What Is Lupus?
Lupus has been difficult to comprehend since it was first classified and named in the 12th century. Referred to as “the great imitator,” it is easily mistaken for other diseases.
Even the origin of the name can be debated. Lupus may have been used because it’s the Latin word for wolf – as the common facial rash has been visually compared to a wolf bite or possibly the fur on a wolf’s face – or it could have come from a French mask called a “loup” that women wore to hide their rashes.
At its core, lupus is a mismanaged immune system response that causes the body to attack itself and inflict damage. But the way that lupus appears and the parts of the body that it focuses on can vary widely in each person.
There is much about lupus that has not yet been revealed or understood, and so this article will focus on what is known about the diverse aspects of lupus.
Types of Lupus
There are several types of lupus; the two primary forms are systemic lupus erythematosus (SLE) and cutaneous lupus erythematosus (CLE). SLE can potentially affect the entire body while cutaneous lupus is limited to skin involvement.
Systemic lupus is the most common and variable form of lupus. It can range from mild to severe in disease activity and affect nearly any part of the body, although the heart, lungs, kidneys, skin, joints, and/or nervous system are popular targets.
The most common type of CLE is discoid lupus, which is characterized by round or disk-shaped skin rashes. Discoid lupus can also cause sores, lesions, or thick, red, scaly patches of skin above the neckline.
Is It Possible to Have SLE and CLE?
It is possible, though unusual, to have both SLE and CLE. In fact, it has been suggested that lupus may operate on a sliding scale with CLE on one end and SLE on the other.
This is why it’s recommended that those with SLE be evaluated for skin involvement and those with CLE be monitored for systemic activity.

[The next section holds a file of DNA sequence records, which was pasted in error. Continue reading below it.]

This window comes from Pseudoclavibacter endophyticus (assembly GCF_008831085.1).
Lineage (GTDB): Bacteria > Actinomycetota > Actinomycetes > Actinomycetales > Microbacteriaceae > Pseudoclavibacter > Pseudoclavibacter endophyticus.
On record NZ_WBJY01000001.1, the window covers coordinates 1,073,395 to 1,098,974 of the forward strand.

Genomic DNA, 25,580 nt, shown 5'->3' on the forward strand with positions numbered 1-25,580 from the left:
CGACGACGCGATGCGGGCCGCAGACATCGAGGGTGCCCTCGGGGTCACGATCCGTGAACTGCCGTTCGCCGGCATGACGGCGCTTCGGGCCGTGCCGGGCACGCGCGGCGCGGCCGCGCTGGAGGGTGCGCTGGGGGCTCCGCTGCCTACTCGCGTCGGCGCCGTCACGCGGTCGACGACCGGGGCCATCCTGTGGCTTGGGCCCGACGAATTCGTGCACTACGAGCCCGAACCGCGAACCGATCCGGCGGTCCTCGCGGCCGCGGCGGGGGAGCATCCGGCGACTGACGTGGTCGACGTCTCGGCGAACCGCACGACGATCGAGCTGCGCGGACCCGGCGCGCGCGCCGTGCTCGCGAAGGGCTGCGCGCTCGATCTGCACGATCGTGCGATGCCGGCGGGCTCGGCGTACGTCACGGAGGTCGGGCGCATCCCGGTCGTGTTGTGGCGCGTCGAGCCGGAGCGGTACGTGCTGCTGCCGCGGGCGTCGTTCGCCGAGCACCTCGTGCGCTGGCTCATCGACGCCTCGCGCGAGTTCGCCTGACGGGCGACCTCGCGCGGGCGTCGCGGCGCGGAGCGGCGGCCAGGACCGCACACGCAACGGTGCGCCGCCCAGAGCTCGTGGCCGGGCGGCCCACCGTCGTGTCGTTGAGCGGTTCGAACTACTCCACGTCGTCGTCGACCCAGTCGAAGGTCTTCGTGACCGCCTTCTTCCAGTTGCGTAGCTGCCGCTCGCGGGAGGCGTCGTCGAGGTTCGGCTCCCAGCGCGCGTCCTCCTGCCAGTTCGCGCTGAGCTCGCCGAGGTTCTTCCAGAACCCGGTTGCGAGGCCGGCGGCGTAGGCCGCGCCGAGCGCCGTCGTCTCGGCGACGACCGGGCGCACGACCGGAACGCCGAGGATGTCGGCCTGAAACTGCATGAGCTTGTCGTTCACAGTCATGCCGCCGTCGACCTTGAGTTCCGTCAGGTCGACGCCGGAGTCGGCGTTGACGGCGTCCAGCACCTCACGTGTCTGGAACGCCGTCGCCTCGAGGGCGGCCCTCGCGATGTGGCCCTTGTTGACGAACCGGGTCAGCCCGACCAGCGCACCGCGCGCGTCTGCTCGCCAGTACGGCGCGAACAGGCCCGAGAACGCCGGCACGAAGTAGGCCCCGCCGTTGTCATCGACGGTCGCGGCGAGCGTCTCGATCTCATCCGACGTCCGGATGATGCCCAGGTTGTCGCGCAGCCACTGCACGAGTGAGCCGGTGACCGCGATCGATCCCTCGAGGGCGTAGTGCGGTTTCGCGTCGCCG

Another type of lupus is drug-induced lupus. This is an onset of lupus symptoms as a side effect of medication that typically stops when the medication is discontinued.
There are dozens of medications that can cause drug-induced lupus, including procainamide, isoniazid, hydralazine, quinidine, and phenytoin.
One of the rarer forms of lupus is neonatal lupus. This occurs when a pregnant woman passes autoantibodies to her baby in-utero.
It is a temporary but potentially damaging condition that can result in skin issues at birth or possibly more serious problems such as a congenital heart block.
The Potential Causes of Lupus
There is no known cause for lupus, but research is starting to reveal some potential roots.
There is a suspected genetic link as lupus tends to run in families. Two lupus studies from BMJ Journals and Science Immunology have further validated the idea that genetic material is part of the reason why women develop lupus more than men do.
Someone may be more susceptible to lupus because of their genes and then develop it after encountering lupus triggers.
Known triggers are:
- A particularly bad infection
- An increase in female sex hormones (such as during pregnancy)
- Exposure to sunlight
- Certain medications
- A vitamin D deficiency
It’s common to hear from people with lupus that their symptoms first surfaced after an intense sunburn or during their first pregnancy.
Who Gets Lupus?
The highest rates of lupus are found in the USA and France, with the global SLE rate ranging from 20-70 per 100,000 people (or less than 0.1 percent). Sun exposure could possibly play a factor in the varying geographic rates of lupus.
Even though the rate of lupus seems relatively low, it is not considered a rare disease (at least not in the United States). People who are most likely to develop lupus include:
- Women – nine out of 10 people with lupus are women.
- African Americans – black women are two to three times more likely to get lupus compared to white women.
- Hispanics, Asians, and Native Americans.
- Those between the ages of 15 and 45.
Next Page: Common questions about lupus, the symptoms of lupus, and how lupus is diagnosed.